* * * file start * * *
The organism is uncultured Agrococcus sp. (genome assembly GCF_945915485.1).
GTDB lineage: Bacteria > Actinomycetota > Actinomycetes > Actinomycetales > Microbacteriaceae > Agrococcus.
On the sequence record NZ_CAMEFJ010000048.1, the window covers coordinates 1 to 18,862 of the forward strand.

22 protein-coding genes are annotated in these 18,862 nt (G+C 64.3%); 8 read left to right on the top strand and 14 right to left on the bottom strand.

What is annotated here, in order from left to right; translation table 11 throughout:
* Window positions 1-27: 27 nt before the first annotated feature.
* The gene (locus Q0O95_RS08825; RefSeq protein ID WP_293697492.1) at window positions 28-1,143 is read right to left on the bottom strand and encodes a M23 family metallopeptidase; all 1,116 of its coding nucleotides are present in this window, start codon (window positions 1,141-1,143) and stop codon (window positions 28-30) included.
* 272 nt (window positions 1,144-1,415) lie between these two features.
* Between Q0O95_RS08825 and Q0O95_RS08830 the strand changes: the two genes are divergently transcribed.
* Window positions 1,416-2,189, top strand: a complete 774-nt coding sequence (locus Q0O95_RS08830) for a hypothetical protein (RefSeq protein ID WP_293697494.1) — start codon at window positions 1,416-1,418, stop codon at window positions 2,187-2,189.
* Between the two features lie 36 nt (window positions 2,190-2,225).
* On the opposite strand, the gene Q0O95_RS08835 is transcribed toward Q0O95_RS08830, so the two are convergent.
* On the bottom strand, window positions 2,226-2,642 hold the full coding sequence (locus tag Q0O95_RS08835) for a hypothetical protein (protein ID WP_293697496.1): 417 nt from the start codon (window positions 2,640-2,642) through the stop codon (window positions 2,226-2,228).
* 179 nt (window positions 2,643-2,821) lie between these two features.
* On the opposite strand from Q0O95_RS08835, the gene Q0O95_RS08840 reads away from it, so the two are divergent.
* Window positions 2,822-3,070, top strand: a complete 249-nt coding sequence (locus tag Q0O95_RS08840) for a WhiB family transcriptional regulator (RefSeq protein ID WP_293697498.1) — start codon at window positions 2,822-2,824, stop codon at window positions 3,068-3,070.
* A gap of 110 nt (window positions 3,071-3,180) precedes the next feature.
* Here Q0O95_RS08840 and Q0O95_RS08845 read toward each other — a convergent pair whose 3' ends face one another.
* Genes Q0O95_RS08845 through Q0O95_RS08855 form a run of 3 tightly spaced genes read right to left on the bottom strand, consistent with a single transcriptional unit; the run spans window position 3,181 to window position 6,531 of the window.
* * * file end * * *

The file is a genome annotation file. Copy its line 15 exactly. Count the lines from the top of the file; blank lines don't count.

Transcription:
* On the opposite strand from Q0O95_RS08835, the gene Q0O95_RS08840 reads away from it, so the two are divergent.